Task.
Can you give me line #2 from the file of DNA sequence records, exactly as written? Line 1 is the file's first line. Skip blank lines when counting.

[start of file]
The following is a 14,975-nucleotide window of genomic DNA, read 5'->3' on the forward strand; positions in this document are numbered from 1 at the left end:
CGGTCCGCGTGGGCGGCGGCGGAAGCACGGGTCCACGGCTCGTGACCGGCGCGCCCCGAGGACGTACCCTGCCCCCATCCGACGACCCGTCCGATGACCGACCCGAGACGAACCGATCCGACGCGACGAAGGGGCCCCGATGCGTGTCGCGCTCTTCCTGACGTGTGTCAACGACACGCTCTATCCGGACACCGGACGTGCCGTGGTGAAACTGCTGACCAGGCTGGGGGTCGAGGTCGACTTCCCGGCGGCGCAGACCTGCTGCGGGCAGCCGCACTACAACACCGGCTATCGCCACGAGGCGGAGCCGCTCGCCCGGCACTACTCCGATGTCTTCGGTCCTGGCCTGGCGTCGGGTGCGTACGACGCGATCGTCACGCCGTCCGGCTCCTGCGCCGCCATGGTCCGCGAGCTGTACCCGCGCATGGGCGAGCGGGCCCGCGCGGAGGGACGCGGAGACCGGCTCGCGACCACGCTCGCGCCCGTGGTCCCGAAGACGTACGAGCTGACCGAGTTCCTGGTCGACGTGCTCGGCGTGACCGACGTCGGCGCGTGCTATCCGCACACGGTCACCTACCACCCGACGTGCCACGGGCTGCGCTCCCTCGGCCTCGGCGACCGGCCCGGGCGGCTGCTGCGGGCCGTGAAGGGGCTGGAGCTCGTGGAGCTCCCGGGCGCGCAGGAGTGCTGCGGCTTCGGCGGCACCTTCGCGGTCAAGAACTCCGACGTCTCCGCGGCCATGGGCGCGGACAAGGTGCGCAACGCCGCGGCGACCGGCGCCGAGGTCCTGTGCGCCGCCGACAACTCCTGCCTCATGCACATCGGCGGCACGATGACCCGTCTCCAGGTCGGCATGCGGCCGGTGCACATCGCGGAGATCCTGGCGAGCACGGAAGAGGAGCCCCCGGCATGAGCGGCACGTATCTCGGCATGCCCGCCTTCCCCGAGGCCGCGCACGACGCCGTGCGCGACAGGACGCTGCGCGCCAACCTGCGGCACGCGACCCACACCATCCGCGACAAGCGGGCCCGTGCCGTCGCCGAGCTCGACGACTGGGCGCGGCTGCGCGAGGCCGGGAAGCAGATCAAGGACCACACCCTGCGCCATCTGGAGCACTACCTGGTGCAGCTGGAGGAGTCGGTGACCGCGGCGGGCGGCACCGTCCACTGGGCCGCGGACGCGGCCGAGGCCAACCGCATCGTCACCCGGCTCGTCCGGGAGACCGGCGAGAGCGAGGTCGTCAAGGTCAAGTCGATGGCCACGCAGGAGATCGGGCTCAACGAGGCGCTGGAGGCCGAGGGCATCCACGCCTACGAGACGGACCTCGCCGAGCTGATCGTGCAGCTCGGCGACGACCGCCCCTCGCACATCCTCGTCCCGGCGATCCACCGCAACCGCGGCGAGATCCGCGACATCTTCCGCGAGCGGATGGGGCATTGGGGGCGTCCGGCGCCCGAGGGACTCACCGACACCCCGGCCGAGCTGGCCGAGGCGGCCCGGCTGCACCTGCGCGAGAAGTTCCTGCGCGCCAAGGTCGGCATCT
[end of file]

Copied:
CGGTCCGCGTGGGCGGCGGCGGAAGCACGGGTCCACGGCTCGTGACCGGCGCGCCCCGAGGACGTACCCTGCCCCCATCCGACGACCCGTCCGATGACCGACCCGAGACGAACCGATCCGACGCGACGAAGGGGCCCCGATGCGTGTCGCGCTCTTCCTGACGTGTGTCAACGACACGCTCTATCCGGACACCGGACGTGCCGTGGTGAAACTGCTGACCAGGCTGGGGGTCGAGGTCGACTTCCCGGCGGCGCAGACCTGCTGCGGGCAGCCGCACTACAACACCGGCTATCGCCACGAGGCGGAGCCGCTCGCCCGGCACTACTCCGATGTCTTCGGTCCTGGCCTGGCGTCGGGTGCGTACGACGCGATCGTCACGCCGTCCGGCTCCTGCGCCGCCATGGTCCGCGAGCTGTACCCGCGCATGGGCGAGCGGGCCCGCGCGGAGGGACGCGGAGACCGGCTCGCGACCACGCTCGCGCCCGTGGTCCCGAAGACGTACGAGCTGACCGAGTTCCTGGTCGACGTGCTCGGCGTGACCGACGTCGGCGCGTGCTATCCGCACACGGTCACCTACCACCCGACGTGCCACGGGCTGCGCTCCCTCGGCCTCGGCGACCGGCCCGGGCGGCTGCTGCGGGCCGTGAAGGGGCTGGAGCTCGTGGAGCTCCCGGGCGCGCAGGAGTGCTGCGGCTTCGGCGGCACCTTCGCGGTCAAGAACTCCGACGTCTCCGCGGCCATGGGCGCGGACAAGGTGCGCAACGCCGCGGCGACCGGCGCCGAGGTCCTGTGCGCCGCCGACAACTCCTGCCTCATGCACATCGGCGGCACGATGACCCGTCTCCAGGTCGGCATGCGGCCGGTGCACATCGCGGAGATCCTGGCGAGCACGGAAGAGGAGCCCCCGGCATGAGCGGCACGTATCTCGGCATGCCCGCCTTCCCCGAGGCCGCGCACGACGCCGTGCGCGACAGGACGCTGCGCGCCAACCTGCGGCACGCGACCCACACCATCCGCGACAAGCGGGCCCGTGCCGTCGCCGAGCTCGACGACTGGGCGCGGCTGCGCGAGGCCGGGAAGCAGATCAAGGACCACACCCTGCGCCATCTGGAGCACTACCTGGTGCAGCTGGAGGAGTCGGTGACCGCGGCGGGCGGCACCGTCCACTGGGCCGCGGACGCGGCCGAGGCCAACCGCATCGTCACCCGGCTCGTCCGGGAGACCGGCGAGAGCGAGGTCGTCAAGGTCAAGTCGATGGCCACGCAGGAGATCGGGCTCAACGAGGCGCTGGAGGCCGAGGGCATCCACGCCTACGAGACGGACCTCGCCGAGCTGATCGTGCAGCTCGGCGACGACCGCCCCTCGCACATCCTCGTCCCGGCGATCCACCGCAACCGCGGCGAGATCCGCGACATCTTCCGCGAGCGGATGGGGCATTGGGGGCGTCCGGCGCCCGAGGGACTCACCGACACCCCGGCCGAGCTGGCCGAGGCGGCCCGGCTGCACCTGCGCGAGAAGTTCCTGCGCGCCAAGGTCGGCATCT